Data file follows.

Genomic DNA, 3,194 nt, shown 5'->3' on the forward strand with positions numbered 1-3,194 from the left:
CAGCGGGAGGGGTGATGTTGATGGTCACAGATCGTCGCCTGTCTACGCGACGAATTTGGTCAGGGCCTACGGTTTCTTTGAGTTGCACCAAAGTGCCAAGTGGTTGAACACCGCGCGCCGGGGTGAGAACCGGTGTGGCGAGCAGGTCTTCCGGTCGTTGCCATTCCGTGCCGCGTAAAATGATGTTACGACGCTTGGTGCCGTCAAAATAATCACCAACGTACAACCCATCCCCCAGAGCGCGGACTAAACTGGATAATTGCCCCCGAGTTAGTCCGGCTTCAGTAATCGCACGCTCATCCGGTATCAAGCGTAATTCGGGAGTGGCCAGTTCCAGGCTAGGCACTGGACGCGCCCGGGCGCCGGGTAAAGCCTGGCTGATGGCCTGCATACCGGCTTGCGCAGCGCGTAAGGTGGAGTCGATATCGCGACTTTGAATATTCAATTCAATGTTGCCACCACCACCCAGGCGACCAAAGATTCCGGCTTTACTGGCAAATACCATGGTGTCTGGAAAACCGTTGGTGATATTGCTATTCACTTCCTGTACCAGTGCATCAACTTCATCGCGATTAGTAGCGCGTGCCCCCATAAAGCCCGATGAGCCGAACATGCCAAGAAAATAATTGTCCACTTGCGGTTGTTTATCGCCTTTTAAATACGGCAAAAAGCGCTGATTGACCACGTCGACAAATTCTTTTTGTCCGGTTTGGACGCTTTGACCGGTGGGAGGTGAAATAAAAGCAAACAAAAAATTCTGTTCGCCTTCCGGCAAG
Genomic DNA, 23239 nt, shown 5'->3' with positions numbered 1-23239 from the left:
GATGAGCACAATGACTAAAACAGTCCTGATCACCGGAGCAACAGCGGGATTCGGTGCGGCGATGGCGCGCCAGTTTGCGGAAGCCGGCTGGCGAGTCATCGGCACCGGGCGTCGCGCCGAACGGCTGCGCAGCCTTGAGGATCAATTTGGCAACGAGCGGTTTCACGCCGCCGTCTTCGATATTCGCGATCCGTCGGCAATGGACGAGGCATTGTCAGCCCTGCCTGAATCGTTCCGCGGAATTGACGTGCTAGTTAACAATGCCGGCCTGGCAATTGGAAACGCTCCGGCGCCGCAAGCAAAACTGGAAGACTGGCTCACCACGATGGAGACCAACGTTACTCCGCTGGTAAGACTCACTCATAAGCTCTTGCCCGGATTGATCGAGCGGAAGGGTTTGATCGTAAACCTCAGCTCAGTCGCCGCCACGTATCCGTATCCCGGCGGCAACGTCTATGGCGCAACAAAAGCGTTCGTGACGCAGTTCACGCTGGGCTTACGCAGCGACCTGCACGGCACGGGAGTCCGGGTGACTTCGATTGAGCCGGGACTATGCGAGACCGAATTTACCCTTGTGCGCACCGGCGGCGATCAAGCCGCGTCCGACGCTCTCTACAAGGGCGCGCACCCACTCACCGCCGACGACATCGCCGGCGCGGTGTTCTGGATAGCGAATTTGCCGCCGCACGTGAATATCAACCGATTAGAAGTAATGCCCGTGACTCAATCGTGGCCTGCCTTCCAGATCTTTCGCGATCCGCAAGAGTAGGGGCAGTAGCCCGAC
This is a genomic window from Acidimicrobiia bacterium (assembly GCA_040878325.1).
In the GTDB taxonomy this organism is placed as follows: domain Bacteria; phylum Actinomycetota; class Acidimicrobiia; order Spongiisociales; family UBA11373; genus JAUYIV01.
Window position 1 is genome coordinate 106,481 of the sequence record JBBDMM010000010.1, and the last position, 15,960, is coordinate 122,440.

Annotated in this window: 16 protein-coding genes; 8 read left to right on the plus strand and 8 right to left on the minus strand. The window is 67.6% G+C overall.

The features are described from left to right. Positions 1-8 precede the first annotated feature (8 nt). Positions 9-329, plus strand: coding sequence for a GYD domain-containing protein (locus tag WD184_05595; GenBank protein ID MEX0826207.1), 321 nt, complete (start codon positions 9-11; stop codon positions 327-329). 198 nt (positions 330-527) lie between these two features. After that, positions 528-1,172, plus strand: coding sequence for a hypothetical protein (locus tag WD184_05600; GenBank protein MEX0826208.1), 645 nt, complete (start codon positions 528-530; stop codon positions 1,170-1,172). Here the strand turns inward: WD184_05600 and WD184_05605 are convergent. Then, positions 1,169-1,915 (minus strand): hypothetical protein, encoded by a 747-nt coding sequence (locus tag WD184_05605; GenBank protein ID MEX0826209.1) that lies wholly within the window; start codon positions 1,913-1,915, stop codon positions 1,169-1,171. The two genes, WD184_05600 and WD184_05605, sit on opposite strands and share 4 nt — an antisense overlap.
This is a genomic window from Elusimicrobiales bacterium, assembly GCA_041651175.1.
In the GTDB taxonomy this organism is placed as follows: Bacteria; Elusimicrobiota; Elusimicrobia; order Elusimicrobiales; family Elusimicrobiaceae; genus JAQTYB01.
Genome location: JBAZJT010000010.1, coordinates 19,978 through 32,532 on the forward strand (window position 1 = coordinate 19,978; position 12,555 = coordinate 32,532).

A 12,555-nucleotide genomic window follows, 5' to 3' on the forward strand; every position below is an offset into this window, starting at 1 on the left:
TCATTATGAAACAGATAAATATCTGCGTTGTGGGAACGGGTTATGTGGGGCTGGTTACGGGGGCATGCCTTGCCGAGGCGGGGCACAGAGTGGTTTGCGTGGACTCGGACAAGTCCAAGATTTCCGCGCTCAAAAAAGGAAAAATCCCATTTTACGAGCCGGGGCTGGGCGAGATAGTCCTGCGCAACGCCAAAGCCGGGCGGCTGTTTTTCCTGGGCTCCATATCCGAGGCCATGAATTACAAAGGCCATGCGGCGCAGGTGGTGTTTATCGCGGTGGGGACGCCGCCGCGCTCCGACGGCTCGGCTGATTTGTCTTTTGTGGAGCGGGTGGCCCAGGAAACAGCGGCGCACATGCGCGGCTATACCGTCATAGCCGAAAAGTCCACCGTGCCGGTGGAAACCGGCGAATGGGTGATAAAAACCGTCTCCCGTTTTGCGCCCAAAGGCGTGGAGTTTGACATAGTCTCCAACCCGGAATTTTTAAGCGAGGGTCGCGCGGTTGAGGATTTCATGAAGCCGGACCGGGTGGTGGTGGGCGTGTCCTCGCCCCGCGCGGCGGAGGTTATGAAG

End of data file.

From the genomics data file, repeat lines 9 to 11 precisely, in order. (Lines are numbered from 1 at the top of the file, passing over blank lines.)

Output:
The features are described from left to right. Positions 1-8 precede the first annotated feature (8 nt). Positions 9-329, plus strand: coding sequence for a GYD domain-containing protein (locus tag WD184_05595; GenBank protein ID MEX0826207.1), 321 nt, complete (start codon positions 9-11; stop codon positions 327-329). 198 nt (positions 330-527) lie between these two features. After that, positions 528-1,172, plus strand: coding sequence for a hypothetical protein (locus tag WD184_05600; GenBank protein MEX0826208.1), 645 nt, complete (start codon positions 528-530; stop codon positions 1,170-1,172). Here the strand turns inward: WD184_05600 and WD184_05605 are convergent. Then, positions 1,169-1,915 (minus strand): hypothetical protein, encoded by a 747-nt coding sequence (locus tag WD184_05605; GenBank protein ID MEX0826209.1) that lies wholly within the window; start codon positions 1,913-1,915, stop codon positions 1,169-1,171. The two genes, WD184_05600 and WD184_05605, sit on opposite strands and share 4 nt — an antisense overlap.
This is a genomic window from Elusimicrobiales bacterium, assembly GCA_041651175.1.
In the GTDB taxonomy this organism is placed as follows: Bacteria; Elusimicrobiota; Elusimicrobia; order Elusimicrobiales; family Elusimicrobiaceae; genus JAQTYB01.